Written by Brett McRae, ECDP Chair

Governor Gretchen Whitmer recently conducted a presentation in Eaton County about her priorities in this year’s state budget.  The session, held at Waverly High School on April 10, included both Democratic and Republican state and local elected officials and party leaders and other involved citizens.

The Governor outlined her plans to improve community water purity, boost schools and “fix the damn roads,” in her current budget proposal, which is being debated in the state legislature.  She presented a series of charts and graphs showing the investment gap that has developed in recent years for schools, roads and other public works. By many measures, the Governor explained, Michigan has fallen behind most other states and needs to catch up.  

Whitmer cited several independent studies showing the need to invest up to $2.5 billion annually in Michigan roads to bring them to an acceptable standard and to prevent further decay.  Freeways, major state roads and many heavily-used local roads all need work soon, Whitmer explained, or the costs for repair will become much greater as the roads decay further.

Governor Whitmer outlined the different ways $2.5 billion could be raised.  She has proposed increasing the per-gallon gas tax paid at the pump in three 15-cent increments over a year.  Whitmer also proposes to increase the Earned Income Tax Credit and to eliminate the income tax on pensions to help working people and senior citizens to even out the costs of the gas tax increase.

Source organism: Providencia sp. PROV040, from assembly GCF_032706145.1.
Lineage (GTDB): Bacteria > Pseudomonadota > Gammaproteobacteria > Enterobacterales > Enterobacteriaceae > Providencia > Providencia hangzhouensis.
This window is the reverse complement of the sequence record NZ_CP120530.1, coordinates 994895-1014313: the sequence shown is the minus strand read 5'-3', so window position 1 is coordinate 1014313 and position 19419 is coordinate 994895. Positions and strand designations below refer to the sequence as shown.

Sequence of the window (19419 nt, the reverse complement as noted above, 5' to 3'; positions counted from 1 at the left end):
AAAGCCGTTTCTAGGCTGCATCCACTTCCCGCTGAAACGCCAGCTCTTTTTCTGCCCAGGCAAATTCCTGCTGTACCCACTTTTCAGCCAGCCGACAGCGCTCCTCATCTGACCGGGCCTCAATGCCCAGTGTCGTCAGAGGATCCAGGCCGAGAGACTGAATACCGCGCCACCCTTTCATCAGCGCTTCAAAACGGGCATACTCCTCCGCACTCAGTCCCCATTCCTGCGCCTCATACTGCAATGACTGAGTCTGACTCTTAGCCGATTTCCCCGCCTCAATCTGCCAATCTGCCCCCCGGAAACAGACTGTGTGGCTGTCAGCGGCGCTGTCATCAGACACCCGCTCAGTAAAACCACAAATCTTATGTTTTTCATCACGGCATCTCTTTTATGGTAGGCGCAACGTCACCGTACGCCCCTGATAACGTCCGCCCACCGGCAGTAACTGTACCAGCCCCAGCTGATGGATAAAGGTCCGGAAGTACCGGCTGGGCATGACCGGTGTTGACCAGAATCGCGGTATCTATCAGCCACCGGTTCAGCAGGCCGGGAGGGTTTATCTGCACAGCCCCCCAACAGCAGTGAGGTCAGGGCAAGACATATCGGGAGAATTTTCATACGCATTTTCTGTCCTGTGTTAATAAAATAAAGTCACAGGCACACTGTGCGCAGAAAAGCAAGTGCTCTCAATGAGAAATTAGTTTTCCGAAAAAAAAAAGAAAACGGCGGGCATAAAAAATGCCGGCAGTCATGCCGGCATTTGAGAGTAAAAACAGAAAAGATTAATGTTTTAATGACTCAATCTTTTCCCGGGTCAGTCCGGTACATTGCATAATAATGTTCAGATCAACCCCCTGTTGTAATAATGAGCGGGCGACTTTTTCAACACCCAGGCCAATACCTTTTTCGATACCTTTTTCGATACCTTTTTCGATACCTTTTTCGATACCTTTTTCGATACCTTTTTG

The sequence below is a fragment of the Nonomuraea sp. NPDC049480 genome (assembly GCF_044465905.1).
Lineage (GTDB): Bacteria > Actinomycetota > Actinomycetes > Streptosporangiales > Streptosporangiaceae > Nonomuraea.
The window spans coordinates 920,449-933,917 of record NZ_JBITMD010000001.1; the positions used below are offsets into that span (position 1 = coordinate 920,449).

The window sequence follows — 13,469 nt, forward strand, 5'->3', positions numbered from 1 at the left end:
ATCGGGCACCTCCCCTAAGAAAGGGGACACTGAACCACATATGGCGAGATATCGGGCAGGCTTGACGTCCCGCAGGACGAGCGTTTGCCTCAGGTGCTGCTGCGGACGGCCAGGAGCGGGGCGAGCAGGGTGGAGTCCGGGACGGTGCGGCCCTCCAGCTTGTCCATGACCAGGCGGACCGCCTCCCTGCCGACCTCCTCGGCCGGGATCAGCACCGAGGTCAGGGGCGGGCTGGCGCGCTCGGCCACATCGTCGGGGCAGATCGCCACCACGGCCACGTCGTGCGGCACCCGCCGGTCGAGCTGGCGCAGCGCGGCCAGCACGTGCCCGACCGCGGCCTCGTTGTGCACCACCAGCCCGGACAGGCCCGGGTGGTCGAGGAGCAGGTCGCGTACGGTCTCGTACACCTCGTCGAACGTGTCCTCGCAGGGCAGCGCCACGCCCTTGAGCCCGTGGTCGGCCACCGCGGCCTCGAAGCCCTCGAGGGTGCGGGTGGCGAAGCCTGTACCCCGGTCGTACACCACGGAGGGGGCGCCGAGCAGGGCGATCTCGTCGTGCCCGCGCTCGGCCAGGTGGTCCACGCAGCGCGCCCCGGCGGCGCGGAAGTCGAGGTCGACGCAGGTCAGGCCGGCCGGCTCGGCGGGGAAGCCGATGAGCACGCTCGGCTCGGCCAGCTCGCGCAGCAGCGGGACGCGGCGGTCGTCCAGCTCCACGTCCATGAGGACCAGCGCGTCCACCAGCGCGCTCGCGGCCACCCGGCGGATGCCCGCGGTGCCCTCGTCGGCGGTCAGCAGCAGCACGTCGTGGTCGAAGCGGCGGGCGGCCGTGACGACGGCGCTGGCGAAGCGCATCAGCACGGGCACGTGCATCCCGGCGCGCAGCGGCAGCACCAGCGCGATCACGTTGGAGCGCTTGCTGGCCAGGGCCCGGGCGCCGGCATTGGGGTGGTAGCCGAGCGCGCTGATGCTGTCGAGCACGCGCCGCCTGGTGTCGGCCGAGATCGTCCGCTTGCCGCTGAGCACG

Whitmer compared her proposal with other methods for raising the same amount, including raising the income tax from 4.25% to 5.3%, raising the corporate income tax from 6% to 19.5%, or increasing the sales tax from 6% to 7.4%.   

The Governor pointed out that under the state constitution gas taxes must go directly to the state transportation fund, but income taxes and sales taxes can be diverted by the legislature to other purposes. By passing the gas tax increase, she suggested, citizens could be sure it would be used to fix the roads, not diverted to other pet projects. She also said that unlike other states, Michigan has not relied on high vehicle registration fees to fund roads, and she prefers to keep it that way.   

Governor Whitmer took several questions from the audience.  One person asked whether the revenue from legalized marijuana could be used to fix the roads.  The Governor joked that she had heard the ‘pot for potholes’ proposal from many people across the state, but turning serious, pointed out that the revenues would be too small to make a difference.  

Under the Governor’s proposal, the Eaton County Road Commission would receive an estimated $1.3 million in additional funding for local roads in 2020, and over $3 million more in 2121.

Eaton County citizens may weigh in on fixing the roads by contacting 71st District State Representative Angela Witwer, 65th District State Representative Sarah Lightner or 24th District State Senator Tom Barrett.